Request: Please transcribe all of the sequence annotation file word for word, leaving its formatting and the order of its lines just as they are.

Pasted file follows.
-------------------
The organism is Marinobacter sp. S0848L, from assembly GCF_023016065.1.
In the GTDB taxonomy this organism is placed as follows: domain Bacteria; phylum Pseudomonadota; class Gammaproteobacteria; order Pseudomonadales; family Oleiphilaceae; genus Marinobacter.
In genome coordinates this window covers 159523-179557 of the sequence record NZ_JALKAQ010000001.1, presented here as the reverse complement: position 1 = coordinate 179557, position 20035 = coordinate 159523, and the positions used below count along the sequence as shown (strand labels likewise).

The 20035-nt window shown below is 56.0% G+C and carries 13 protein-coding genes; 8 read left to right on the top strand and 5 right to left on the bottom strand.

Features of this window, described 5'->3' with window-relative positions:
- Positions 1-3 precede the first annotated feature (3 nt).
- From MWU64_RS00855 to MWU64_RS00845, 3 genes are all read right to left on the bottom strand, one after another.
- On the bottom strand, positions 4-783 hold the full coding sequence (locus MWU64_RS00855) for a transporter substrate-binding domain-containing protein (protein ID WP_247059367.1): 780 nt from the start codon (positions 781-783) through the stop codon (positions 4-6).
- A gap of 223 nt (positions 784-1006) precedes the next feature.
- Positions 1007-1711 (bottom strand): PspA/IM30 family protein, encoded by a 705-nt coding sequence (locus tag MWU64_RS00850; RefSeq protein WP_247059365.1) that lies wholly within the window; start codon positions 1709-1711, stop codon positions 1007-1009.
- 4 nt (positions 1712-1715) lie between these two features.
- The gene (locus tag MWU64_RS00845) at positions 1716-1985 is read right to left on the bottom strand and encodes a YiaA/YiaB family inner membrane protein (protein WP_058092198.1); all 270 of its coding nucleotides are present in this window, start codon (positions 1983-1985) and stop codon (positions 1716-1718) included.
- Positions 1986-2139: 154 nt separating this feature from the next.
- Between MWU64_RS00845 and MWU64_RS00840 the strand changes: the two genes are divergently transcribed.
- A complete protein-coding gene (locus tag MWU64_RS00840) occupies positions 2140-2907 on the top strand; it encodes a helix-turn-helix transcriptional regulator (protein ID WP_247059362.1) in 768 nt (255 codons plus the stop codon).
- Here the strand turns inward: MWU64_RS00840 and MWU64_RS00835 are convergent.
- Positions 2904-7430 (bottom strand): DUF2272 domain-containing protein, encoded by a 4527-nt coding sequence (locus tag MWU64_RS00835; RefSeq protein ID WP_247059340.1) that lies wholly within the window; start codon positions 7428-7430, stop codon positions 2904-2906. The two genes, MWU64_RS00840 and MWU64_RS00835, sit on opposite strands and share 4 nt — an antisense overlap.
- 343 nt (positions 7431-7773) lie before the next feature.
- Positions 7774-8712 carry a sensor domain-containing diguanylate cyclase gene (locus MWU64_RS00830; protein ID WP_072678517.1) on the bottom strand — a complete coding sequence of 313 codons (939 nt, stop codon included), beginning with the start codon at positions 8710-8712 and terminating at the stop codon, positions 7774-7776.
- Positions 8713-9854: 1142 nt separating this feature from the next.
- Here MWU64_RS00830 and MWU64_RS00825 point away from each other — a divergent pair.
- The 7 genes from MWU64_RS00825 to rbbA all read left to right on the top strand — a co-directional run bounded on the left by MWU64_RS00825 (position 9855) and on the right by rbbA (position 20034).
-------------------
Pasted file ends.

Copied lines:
The organism is Marinobacter sp. S0848L, from assembly GCF_023016065.1.
In the GTDB taxonomy this organism is placed as follows: domain Bacteria; phylum Pseudomonadota; class Gammaproteobacteria; order Pseudomonadales; family Oleiphilaceae; genus Marinobacter.
In genome coordinates this window covers 159523-179557 of the sequence record NZ_JALKAQ010000001.1, presented here as the reverse complement: position 1 = coordinate 179557, position 20035 = coordinate 159523, and the positions used below count along the sequence as shown (strand labels likewise).

The 20035-nt window shown below is 56.0% G+C and carries 13 protein-coding genes; 8 read left to right on the top strand and 5 right to left on the bottom strand.

Features of this window, described 5'->3' with window-relative positions:
- Positions 1-3 precede the first annotated feature (3 nt).
- From MWU64_RS00855 to MWU64_RS00845, 3 genes are all read right to left on the bottom strand, one after another.
- On the bottom strand, positions 4-783 hold the full coding sequence (locus MWU64_RS00855) for a transporter substrate-binding domain-containing protein (protein ID WP_247059367.1): 780 nt from the start codon (positions 781-783) through the stop codon (positions 4-6).
- A gap of 223 nt (positions 784-1006) precedes the next feature.
- Positions 1007-1711 (bottom strand): PspA/IM30 family protein, encoded by a 705-nt coding sequence (locus tag MWU64_RS00850; RefSeq protein WP_247059365.1) that lies wholly within the window; start codon positions 1709-1711, stop codon positions 1007-1009.
- 4 nt (positions 1712-1715) lie between these two features.
- The gene (locus tag MWU64_RS00845) at positions 1716-1985 is read right to left on the bottom strand and encodes a YiaA/YiaB family inner membrane protein (protein WP_058092198.1); all 270 of its coding nucleotides are present in this window, start codon (positions 1983-1985) and stop codon (positions 1716-1718) included.
- Positions 1986-2139: 154 nt separating this feature from the next.
- Between MWU64_RS00845 and MWU64_RS00840 the strand changes: the two genes are divergently transcribed.
- A complete protein-coding gene (locus tag MWU64_RS00840) occupies positions 2140-2907 on the top strand; it encodes a helix-turn-helix transcriptional regulator (protein ID WP_247059362.1) in 768 nt (255 codons plus the stop codon).
- Here the strand turns inward: MWU64_RS00840 and MWU64_RS00835 are convergent.
- Positions 2904-7430 (bottom strand): DUF2272 domain-containing protein, encoded by a 4527-nt coding sequence (locus tag MWU64_RS00835; RefSeq protein ID WP_247059340.1) that lies wholly within the window; start codon positions 7428-7430, stop codon positions 2904-2906. The two genes, MWU64_RS00840 and MWU64_RS00835, sit on opposite strands and share 4 nt — an antisense overlap.
- 343 nt (positions 7431-7773) lie before the next feature.
- Positions 7774-8712 carry a sensor domain-containing diguanylate cyclase gene (locus MWU64_RS00830; protein ID WP_072678517.1) on the bottom strand — a complete coding sequence of 313 codons (939 nt, stop codon included), beginning with the start codon at positions 8710-8712 and terminating at the stop codon, positions 7774-7776.
- Positions 8713-9854: 1142 nt separating this feature from the next.
- Here MWU64_RS00830 and MWU64_RS00825 point away from each other — a divergent pair.
- The 7 genes from MWU64_RS00825 to rbbA all read left to right on the top strand — a co-directional run bounded on the left by MWU64_RS00825 (position 9855) and on the right by rbbA (position 20034).